To get to the Hungarian food festival we took the Metro to the Bus Station where we bought a ticket to Etyek, a small winery town about 45 minutes outside of Budapest. I would like to point out that everything on public transportation is in Hungarian and we figured it all out which made me feel quite accomplished considering my lack of sense of direction. At this “Piknik” I bought a wine glass and could walk around asking for tastes of the local food and wine, and if I wanted anything more than a taste I would have to buy it. I tried a couple of wines and some food that I can’t confidently identify but everything was delicious. People enjoying local, homemade food and wine is pretty much what I live for so I thought I would feel at home at this festival.

Ironically, I have never felt farther from home. Sydney and I were DEFINITELY the only Americans there and not too many people spoke English. In these situations it sometimes feels embarrassing to be an American. A lot of people stare at you and when you speak with them its shocking for them to learn that most of us only know one language. I like to think of myself as a considerate person and when someone knows English and I have no idea how to speak their language I feel quite selfish and inconsiderate. It is definitely something I would like to work on in the future. But besides a little bit of a language barrier, people were incredibly nice to us, letting us try all of their foods and giving us some free hot wine, a very common drink at this time of year in Hungary.

I finally arrived back in Rome at about 9am this morning and it felt great to be back at my second home. I missed the Italian food, and my roommates, and the familiar city. It is comforting for me to feel reassured when I arrive back in Rome after a long weekend. As for how I feel about the trip so far, exploring Europe is crazy and amazing but it is hard work. It is so easy to feel sad and lonely about being far from home when I am settling down for the night, but then I think about all the amazing things I have already done, and what I have coming in the next few months and I feel adventurous and accomplished.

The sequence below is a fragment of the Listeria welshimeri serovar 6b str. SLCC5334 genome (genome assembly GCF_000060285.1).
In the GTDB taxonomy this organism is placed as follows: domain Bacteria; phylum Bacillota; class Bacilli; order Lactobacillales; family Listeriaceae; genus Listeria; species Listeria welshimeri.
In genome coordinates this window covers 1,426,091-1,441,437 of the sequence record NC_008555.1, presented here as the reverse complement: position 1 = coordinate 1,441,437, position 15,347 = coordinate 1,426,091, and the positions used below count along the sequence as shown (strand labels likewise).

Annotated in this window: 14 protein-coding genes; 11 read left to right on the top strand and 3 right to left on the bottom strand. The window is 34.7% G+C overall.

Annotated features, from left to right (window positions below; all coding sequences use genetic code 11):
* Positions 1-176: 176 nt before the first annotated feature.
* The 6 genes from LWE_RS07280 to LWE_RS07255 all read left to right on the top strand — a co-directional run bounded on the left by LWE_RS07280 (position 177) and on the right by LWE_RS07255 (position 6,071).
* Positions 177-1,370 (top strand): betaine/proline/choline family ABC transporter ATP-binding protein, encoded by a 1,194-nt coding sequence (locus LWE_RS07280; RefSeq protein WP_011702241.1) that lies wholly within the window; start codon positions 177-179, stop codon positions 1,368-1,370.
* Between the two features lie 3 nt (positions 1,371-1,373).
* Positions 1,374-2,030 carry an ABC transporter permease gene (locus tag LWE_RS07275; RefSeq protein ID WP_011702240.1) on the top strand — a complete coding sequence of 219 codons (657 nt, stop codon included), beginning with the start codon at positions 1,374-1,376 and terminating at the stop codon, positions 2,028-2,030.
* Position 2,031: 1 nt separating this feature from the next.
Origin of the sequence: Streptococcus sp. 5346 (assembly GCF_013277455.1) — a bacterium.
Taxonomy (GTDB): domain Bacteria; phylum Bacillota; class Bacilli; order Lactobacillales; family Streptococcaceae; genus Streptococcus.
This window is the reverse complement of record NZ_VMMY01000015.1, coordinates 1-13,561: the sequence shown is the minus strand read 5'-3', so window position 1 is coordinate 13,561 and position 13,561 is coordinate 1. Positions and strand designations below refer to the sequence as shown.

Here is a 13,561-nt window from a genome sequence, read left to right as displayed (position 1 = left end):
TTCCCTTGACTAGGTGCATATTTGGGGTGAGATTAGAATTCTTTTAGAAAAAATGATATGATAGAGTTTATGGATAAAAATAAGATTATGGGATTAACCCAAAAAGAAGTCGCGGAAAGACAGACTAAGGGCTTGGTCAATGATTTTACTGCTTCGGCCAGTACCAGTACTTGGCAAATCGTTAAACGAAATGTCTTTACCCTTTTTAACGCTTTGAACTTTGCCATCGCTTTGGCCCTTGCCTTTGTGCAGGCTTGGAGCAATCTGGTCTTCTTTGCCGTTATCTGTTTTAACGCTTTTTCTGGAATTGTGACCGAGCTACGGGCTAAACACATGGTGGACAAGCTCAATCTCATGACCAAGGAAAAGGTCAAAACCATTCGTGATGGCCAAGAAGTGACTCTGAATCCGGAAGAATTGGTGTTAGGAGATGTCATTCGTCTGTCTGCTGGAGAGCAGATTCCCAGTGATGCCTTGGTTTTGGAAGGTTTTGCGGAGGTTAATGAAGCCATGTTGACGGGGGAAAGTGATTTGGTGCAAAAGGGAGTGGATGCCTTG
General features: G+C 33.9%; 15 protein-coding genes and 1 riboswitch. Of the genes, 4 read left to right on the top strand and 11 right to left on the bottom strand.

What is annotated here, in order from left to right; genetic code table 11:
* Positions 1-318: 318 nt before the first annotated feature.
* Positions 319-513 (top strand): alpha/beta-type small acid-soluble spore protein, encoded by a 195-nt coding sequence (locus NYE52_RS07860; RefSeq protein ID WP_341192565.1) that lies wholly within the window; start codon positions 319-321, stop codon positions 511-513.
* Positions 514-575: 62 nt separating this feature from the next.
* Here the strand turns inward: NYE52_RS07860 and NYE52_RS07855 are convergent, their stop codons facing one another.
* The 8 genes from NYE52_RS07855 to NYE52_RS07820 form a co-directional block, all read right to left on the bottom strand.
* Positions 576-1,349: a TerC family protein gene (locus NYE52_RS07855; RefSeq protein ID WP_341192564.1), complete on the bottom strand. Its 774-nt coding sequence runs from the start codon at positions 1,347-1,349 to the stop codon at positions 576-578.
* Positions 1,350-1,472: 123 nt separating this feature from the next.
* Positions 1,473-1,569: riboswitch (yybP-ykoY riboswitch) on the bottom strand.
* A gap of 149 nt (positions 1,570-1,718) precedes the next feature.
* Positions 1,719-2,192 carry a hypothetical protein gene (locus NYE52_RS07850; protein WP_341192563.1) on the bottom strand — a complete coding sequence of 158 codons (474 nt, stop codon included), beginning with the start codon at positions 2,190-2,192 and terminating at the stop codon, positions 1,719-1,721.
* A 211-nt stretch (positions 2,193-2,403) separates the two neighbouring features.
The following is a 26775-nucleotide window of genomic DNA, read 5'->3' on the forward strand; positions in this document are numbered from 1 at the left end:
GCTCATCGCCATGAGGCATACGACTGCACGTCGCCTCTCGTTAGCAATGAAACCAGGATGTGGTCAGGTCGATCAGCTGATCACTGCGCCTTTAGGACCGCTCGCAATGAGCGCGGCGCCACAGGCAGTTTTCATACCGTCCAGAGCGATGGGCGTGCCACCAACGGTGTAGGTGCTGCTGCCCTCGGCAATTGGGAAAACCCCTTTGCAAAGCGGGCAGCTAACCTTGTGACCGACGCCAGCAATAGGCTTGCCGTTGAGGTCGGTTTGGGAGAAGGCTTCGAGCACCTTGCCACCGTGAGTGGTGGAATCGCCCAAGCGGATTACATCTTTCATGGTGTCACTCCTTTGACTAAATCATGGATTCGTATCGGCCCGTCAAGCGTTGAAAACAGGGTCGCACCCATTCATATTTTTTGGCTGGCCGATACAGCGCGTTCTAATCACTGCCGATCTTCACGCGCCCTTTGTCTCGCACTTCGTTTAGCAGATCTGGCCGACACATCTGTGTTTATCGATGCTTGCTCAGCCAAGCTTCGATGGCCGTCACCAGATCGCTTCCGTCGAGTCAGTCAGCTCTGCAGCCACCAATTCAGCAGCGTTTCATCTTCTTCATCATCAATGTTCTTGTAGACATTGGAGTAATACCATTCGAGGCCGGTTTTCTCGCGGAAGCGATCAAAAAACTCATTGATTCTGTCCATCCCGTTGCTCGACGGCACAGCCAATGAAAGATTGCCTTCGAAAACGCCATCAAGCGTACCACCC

First meal back in Italy, so amazing

There are so many things that no one tells you when you study abroad and when they unexpectedly happen you kind of just have to deal with it. Whether it is going through the long Visa process, the intense Jet Lag, or the stress of balancing classes and travel, you really can’t anticipate these things. The hardest part of this process for me so far is that I can’t be totally independent here. I love to spend time with my friends and I have enjoyed getting to know all these new people, but I can’t go to the supermarket by myself, or go on a nice long run along the river alone. I am hoping that after a few more weeks in the city I will be comfortable enough to do small things alone, but for now it’s the buddy system all the way. I am a very stubborn, independent person and I like things done a certain way (my mom will tell you that I have been this way my whole life) so it is difficult for me to work around other people’s schedules and struggle with doing simple tasks like grocery shopping and exercising. I am hoping and already feeling that this will help me to be less rigid and controlling with things that usually cause me stress.

With another week of classes and traveling quickly approaching and some homework and sleep to catch up on after a crazy couple of days I have a lot on my mind, but I’m just going to take this one day at a time and be grateful for this incredibly crazy experience.


Waldo Blessed to be in Budapest



5 Comments Add yours

  1. Ellen Thorp says:

    Hi Alison, reading your bog sure brings back memories of my 18 months in Spain at your age. Thanks for the food pics- just wish we could taste along with you. Be well, be happy and enjoying all. Love and hugs to you.


    1. Love you and miss you thanks for thinking of me and reading!


  2. Rachel Kearney says:

    This is awesome Wald! Miss you!


  3. bobyleff says:

    Allison, yes, Budapest is worth a visit (or 2, 3). I remember when I was around your age, the Spa was the greatest. But a few years ago, I did more sightseeing and was intrigued, and thrilled, and also frustrated with the language.
    More in person before long, Dorothee